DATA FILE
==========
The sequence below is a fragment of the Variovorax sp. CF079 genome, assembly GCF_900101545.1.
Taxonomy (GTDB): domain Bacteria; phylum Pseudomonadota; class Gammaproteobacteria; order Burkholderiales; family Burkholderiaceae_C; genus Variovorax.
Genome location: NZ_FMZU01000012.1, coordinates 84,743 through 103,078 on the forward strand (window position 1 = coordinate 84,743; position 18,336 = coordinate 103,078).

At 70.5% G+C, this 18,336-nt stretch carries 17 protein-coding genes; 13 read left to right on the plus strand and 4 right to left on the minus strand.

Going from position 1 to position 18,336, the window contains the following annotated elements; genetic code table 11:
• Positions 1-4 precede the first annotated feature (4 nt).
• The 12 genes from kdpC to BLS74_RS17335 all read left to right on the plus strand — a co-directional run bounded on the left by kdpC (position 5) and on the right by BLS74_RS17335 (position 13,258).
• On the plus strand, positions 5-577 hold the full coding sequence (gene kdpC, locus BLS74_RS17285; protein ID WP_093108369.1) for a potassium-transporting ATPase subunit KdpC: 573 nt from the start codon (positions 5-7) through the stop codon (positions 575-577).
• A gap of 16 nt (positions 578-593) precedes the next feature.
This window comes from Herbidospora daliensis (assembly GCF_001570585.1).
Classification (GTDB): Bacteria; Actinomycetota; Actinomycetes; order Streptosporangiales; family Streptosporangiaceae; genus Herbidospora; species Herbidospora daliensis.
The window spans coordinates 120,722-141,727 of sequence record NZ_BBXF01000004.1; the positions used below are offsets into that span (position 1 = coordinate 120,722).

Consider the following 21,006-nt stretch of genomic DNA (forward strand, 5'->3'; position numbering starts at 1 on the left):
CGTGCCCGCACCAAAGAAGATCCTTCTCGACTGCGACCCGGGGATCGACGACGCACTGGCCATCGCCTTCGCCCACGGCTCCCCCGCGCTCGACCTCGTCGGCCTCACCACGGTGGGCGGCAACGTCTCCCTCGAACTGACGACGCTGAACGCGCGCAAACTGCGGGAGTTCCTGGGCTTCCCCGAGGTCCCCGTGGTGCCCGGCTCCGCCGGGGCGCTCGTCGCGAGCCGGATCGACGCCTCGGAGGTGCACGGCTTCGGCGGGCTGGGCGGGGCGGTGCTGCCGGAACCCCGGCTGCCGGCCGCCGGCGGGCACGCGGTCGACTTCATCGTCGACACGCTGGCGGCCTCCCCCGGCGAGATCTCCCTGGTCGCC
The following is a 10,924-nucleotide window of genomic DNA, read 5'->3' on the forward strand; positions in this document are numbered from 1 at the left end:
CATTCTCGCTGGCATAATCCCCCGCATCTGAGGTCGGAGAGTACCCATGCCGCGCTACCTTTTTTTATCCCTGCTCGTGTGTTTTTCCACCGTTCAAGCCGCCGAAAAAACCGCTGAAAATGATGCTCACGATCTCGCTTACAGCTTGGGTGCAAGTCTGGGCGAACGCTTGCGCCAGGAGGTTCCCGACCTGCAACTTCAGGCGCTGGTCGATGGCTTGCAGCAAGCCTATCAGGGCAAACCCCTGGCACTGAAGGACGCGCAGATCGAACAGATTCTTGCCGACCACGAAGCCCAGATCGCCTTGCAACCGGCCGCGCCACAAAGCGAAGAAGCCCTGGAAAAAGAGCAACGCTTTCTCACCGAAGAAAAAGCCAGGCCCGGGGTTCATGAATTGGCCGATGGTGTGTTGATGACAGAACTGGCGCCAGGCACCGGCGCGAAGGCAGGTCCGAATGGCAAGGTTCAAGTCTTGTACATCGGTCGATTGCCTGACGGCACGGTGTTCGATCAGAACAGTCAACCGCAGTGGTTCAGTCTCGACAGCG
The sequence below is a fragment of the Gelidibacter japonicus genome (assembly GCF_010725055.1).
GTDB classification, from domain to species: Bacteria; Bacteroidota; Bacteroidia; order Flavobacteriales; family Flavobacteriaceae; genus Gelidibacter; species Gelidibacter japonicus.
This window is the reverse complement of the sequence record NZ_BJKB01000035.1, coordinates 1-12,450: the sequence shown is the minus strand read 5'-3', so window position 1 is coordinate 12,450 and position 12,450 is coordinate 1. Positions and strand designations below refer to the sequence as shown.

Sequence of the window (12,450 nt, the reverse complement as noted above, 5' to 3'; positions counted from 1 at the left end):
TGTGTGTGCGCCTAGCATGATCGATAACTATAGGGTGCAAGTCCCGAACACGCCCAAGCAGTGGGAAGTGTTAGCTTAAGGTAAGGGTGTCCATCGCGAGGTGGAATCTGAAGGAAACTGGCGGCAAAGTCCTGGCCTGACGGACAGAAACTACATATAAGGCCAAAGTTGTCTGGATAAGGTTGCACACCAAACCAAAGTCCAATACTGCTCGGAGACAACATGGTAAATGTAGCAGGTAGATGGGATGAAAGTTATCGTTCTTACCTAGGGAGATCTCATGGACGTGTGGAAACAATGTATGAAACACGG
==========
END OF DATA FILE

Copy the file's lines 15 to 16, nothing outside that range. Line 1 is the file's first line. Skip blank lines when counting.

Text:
The following is a 10,924-nucleotide window of genomic DNA, read 5'->3' on the forward strand; positions in this document are numbered from 1 at the left end:
CATTCTCGCTGGCATAATCCCCCGCATCTGAGGTCGGAGAGTACCCATGCCGCGCTACCTTTTTTTATCCCTGCTCGTGTGTTTTTCCACCGTTCAAGCCGCCGAAAAAACCGCTGAAAATGATGCTCACGATCTCGCTTACAGCTTGGGTGCAAGTCTGGGCGAACGCTTGCGCCAGGAGGTTCCCGACCTGCAACTTCAGGCGCTGGTCGATGGCTTGCAGCAAGCCTATCAGGGCAAACCCCTGGCACTGAAGGACGCGCAGATCGAACAGATTCTTGCCGACCACGAAGCCCAGATCGCCTTGCAACCGGCCGCGCCACAAAGCGAAGAAGCCCTGGAAAAAGAGCAACGCTTTCTCACCGAAGAAAAAGCCAGGCCCGGGGTTCATGAATTGGCCGATGGTGTGTTGATGACAGAACTGGCGCCAGGCACCGGCGCGAAGGCAGGTCCGAATGGCAAGGTTCAAGTCTTGTACATCGGTCGATTGCCTGACGGCACGGTGTTCGATCAGAACAGTCAACCGCAGTGGTTCAGTCTCGACAGCG